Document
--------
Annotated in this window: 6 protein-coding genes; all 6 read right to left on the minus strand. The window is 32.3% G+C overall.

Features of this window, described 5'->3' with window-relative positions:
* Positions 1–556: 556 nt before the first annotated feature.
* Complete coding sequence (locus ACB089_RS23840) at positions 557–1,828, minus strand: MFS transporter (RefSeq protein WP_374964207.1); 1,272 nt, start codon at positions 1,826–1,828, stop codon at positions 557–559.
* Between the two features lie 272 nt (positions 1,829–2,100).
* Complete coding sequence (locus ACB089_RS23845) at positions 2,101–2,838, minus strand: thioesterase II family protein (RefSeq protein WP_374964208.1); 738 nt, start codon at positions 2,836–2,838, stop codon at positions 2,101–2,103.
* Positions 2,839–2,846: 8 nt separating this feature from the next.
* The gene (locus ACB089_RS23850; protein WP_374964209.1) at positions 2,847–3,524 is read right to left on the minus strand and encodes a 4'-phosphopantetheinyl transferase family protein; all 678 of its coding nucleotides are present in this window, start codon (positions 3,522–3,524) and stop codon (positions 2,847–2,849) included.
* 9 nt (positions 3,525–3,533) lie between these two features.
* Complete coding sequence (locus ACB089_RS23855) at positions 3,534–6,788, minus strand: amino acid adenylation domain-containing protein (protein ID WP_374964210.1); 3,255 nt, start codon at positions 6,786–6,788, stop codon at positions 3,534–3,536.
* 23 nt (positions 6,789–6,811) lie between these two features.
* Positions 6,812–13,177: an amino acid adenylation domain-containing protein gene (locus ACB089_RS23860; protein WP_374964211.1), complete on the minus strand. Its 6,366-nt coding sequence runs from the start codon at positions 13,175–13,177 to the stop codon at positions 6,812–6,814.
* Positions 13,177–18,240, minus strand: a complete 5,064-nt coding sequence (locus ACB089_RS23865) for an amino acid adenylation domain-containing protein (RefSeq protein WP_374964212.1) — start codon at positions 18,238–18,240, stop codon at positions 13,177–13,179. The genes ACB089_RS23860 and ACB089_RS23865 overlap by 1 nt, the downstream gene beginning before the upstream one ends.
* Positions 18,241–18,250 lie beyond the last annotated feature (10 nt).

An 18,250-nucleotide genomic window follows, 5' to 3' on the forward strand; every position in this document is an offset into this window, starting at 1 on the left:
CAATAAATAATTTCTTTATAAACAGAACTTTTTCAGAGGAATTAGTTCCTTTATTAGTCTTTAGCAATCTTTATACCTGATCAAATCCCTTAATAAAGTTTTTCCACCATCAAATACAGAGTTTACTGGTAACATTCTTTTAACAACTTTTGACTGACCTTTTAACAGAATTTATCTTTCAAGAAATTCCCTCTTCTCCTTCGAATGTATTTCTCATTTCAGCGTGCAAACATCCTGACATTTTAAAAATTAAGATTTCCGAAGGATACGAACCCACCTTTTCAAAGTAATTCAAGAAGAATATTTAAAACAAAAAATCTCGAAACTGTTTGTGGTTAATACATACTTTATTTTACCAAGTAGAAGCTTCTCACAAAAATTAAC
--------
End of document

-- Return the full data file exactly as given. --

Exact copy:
Annotated in this window: 6 protein-coding genes; all 6 read right to left on the minus strand. The window is 32.3% G+C overall.

Features of this window, described 5'->3' with window-relative positions:
* Positions 1–556: 556 nt before the first annotated feature.
* Complete coding sequence (locus ACB089_RS23840) at positions 557–1,828, minus strand: MFS transporter (RefSeq protein WP_374964207.1); 1,272 nt, start codon at positions 1,826–1,828, stop codon at positions 557–559.
* Between the two features lie 272 nt (positions 1,829–2,100).
* Complete coding sequence (locus ACB089_RS23845) at positions 2,101–2,838, minus strand: thioesterase II family protein (RefSeq protein WP_374964208.1); 738 nt, start codon at positions 2,836–2,838, stop codon at positions 2,101–2,103.
* Positions 2,839–2,846: 8 nt separating this feature from the next.
* The gene (locus ACB089_RS23850; protein WP_374964209.1) at positions 2,847–3,524 is read right to left on the minus strand and encodes a 4'-phosphopantetheinyl transferase family protein; all 678 of its coding nucleotides are present in this window, start codon (positions 3,522–3,524) and stop codon (positions 2,847–2,849) included.
* 9 nt (positions 3,525–3,533) lie between these two features.
* Complete coding sequence (locus ACB089_RS23855) at positions 3,534–6,788, minus strand: amino acid adenylation domain-containing protein (protein ID WP_374964210.1); 3,255 nt, start codon at positions 6,786–6,788, stop codon at positions 3,534–3,536.
* 23 nt (positions 6,789–6,811) lie between these two features.
* Positions 6,812–13,177: an amino acid adenylation domain-containing protein gene (locus ACB089_RS23860; protein WP_374964211.1), complete on the minus strand. Its 6,366-nt coding sequence runs from the start codon at positions 13,175–13,177 to the stop codon at positions 6,812–6,814.
* Positions 13,177–18,240, minus strand: a complete 5,064-nt coding sequence (locus ACB089_RS23865) for an amino acid adenylation domain-containing protein (RefSeq protein WP_374964212.1) — start codon at positions 18,238–18,240, stop codon at positions 13,177–13,179. The genes ACB089_RS23860 and ACB089_RS23865 overlap by 1 nt, the downstream gene beginning before the upstream one ends.
* Positions 18,241–18,250 lie beyond the last annotated feature (10 nt).

An 18,250-nucleotide genomic window follows, 5' to 3' on the forward strand; every position in this document is an offset into this window, starting at 1 on the left:
CAATAAATAATTTCTTTATAAACAGAACTTTTTCAGAGGAATTAGTTCCTTTATTAGTCTTTAGCAATCTTTATACCTGATCAAATCCCTTAATAAAGTTTTTCCACCATCAAATACAGAGTTTACTGGTAACATTCTTTTAACAACTTTTGACTGACCTTTTAACAGAATTTATCTTTCAAGAAATTCCCTCTTCTCCTTCGAATGTATTTCTCATTTCAGCGTGCAAACATCCTGACATTTTAAAAATTAAGATTTCCGAAGGATACGAACCCACCTTTTCAAAGTAATTCAAGAAGAATATTTAAAACAAAAAATCTCGAAACTGTTTGTGGTTAATACATACTTTATTTTACCAAGTAGAAGCTTCTCACAAAAATTAAC